Calathea Freddie

A Beginner's Guide to Calathea Freddie | All you Need to Grow

Family: Marantaceae
Common Name:  Calathea Freddie
Botanical Name: Calathea concinna

 

This Prayer Plant will grab your attention. It's hard to look away once you set your eyes on it because it has a way of changing its color over time, evolving from vibrant magenta to rich purple, depending on the light it receives. The large foliage and its dense form make Calathea Freddie worth providing the extra humidity it needs to flourish. Learn how to care for and grow Calathea Freddie!

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Light

Calathea Freddie can handle low light, but increased light can help maintain the vivid colors and patterns on the foliage. Aim to have your Calathea Freddie receive 4-6 hours of indirect sunlight daily as this will help it develop into a full and dense plant! Direct sunlight is damaging to the leaves and may cause them to burn.

Water

Calathea concinna needs to be consistently watered. Thoroughly water these indoor plants when the top inch of the soil is dry letting the soil partially dry out before you water it again. Calathea Freddie houseplants do best in well-draining soil and in containers with drainage.

The type of water used can make a difference when it comes to watering prayer-plants. Tap water may contain different minerals or compounds that can be damaging to the leaves. Brown edges along the leaves can be an indication that the water is high in salt or contains chlorine, chloramine, bromide, or fluoride. Use filtered or distilled water, or water collected from a dehumidifier if you suspect tap water is not suitable for your Calathea Freddie.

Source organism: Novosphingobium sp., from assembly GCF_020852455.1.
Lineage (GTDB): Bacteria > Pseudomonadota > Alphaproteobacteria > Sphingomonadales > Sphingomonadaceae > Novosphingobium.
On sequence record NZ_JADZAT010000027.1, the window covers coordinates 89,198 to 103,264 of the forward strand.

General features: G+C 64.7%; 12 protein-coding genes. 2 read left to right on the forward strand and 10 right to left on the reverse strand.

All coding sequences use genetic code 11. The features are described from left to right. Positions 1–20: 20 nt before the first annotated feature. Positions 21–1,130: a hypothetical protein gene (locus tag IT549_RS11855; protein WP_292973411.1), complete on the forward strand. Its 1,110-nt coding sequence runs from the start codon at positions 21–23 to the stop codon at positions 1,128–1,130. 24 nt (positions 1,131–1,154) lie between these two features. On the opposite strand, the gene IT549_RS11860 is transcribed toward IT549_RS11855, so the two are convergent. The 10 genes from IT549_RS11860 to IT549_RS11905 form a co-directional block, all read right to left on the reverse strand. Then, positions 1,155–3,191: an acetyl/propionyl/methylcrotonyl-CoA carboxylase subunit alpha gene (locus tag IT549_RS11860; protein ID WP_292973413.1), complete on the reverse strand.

Soil

Potting soil that is rich in nutrients and organic matter, but still can drain well, is the perfect growing medium for all geoppertia species. Most coco coir or peat-based potting soil mixes will be adequate but make sure that they do not contain water-retentive crystals as they can cause the soil to stay moist, causing root rot continually. If you are feeling adventurous, try creating your own potting soil!

Temperature

Average room temperature above 65°F is acceptable, but these indoor plants won't mind if it gets warmer and the temperature creeps closer to 85°F. Avoid placing Calathea Freddie plants near exterior doors, drafty windows, and vents, particularly during the colder months. Make sure to avoid placement near heating vents during the warmer months.

Humidity

Above-average humidity is ideal for Calathea Freddie. The leaves may begin to curl, or the edges will turn brown and dry out if the air is too dry. Calatheas do well in a kitchen, bathroom, or any area with extra moisture in the air. Using a humidifier or a pebble tray with water can help give Calathea Freddie the extra dampness they crave. Learn how to increase the humidity in the air around your indoor plants!

Fertilizer

Don’t starve Calathea Freddie! A complete liquid fertilizer diluted to half-strength is a good option. When re-potting, you can also amend the soil with worm castings or any slow-release organic compost. Calathea Freddie will benefit from being fertilized during the growing season every two weeks until they stop actively growing new foliage. These indoor plants should not be fertilized during the colder months when the plant is dormant.

Growth Rate

Calathea Freddie is a medium grower and can reach a height of 2’+ and an equal width.

Pet Friend or Foe

Calathea Freddie is non-toxic to pets. Friend!

Pro Tips

  1. Calathea Freddie is a moisture-loving indoor plant, but over-watering is still a concern and can introduce a host of problems. Make sure the plants receive lots of bright indirect light to help naturally dry out the soil before its next watering.
  2. If you notice the leaves are starting to droop, it is time to water the soil!
  3. Calathea Freddie can only be propagated through division. These plants naturally propagate themselves by expanding their root system and sending new shoots up through the soil. When a mature plant is re-potted, gently separate the roots to divide the main plant into several smaller plants.
  4. If you are having trouble finding the best lighting for your calathea, read this article on deciphering light levels for indoor plants!

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